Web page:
Smith Voc. lacrosse player making her mark on the field

When one high school lacrosse player didn’t have a place to play, she made one and now, she’s continuing to make history.
Published: Jun. 2, 2023 at 6:38 PM EDT
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NORTHAMPTON, MA (WGGB/WSHM) - When one high school lacrosse player didn’t have a place to play, she made one and now, she’s continuing to make history.

“Oh, this is football with sticks…You get to hit, you get to run…Everything is different, so I literally had to learn new rules,” said Kora Kelly, a senior on the Smith Vocational and Agricultural High School boy’s lacrosse team.

Switching from girl’s to boy’s lacrosse has its bumps and its bruises.

“The guys will either be super nice because I’m a girl or want to hit me harder,” Kelly added.

At Smith Vocational and Agricultural High School, they’ve never fielded a girls lacrosse team.

“I’ve played girls lacrosse forever and Smith never had it, so eighth-grade year, I was like ‘Okay, I’ll play with the boys,’” Kelly explained.

However, if it wasn’t for Kelly, lacrosse might not exist at all. When the Vikings returned to the field for the first time since the COVID-19 pandemic, participation numbers were dwindling until the senior stepped up. However, head coach Joe Cortese told Western Mass News that that’s nothing new.

“[The] athletic director tried shutting us down and I sent him an email and I was like ‘Hey, we have enough kids. Can we at least just practice for the rest of the year, please?’” Kelly said.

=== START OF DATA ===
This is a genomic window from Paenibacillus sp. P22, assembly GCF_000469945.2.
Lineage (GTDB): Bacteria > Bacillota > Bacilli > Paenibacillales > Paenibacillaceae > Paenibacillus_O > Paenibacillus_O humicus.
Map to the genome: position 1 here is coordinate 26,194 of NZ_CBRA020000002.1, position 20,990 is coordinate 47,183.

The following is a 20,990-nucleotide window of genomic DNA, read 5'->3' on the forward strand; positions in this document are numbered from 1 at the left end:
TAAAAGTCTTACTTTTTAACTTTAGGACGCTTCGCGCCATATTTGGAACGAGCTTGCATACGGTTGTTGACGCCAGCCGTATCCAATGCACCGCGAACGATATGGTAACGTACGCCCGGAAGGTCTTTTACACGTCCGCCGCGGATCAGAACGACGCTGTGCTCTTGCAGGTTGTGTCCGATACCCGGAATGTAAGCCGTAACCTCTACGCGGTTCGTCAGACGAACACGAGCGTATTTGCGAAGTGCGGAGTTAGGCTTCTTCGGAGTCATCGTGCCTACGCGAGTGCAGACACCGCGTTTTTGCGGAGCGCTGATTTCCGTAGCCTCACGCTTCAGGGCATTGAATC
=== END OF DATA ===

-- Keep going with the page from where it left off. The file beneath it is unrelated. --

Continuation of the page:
“She’s a go-getter, a leader. If I said ‘Hey, someone do this.’ She’d say, ‘Okay, I got you. I can do it,’” Cortese added.

When Kelly speaks, everyone listens.

“She will be like, ‘Guys, we really need to do this’ and they listen to her. I don’t know why, but they just listen,” Cortese explained.

On the roster, Kelly is listed as an attacker, but off the field, she’s the team mom.

“I’m with a bunch of teenage boys, try to keep them in line,” Kelly noted.

“Whether it be snacks, water, whatever, she’s got it, Band Aids in the purse,” Cortese noted.

Kelly doesn’t just play with the boys. She dominates.

[Reporter: Is it more rewarding when you get it in the back of the net?]

“Oh my God, yeah,” Kelly said.

Cortese explained that other coaches take notice.

“Not so many this year, I think it’s [because] we’re beating them, but last year, every game ‘You got a girl on your team? No way. Oh my God, she’s hitting people. This, that.’ I’m like ‘Yeah, so?’” Cortese said.

Next year, after her playing days are over, she’ll trade out this set of pipes for a new one.

“I’ve got nails on, but I’m also a plumber…I’m going to get my journeyman and masters license, so I can possibly start my own business,” Kelly said.

She shared a message to the other girls watching her success.

“If you are scared, don’t let your fears overcome you and let them empower you to do more,” Kelly said.

Last year, Kelly became the first junior in school history to win the prestigious Donna Carter Award, which is presented to a three-sport female captain who’s a good player, good leader, and good sportsman.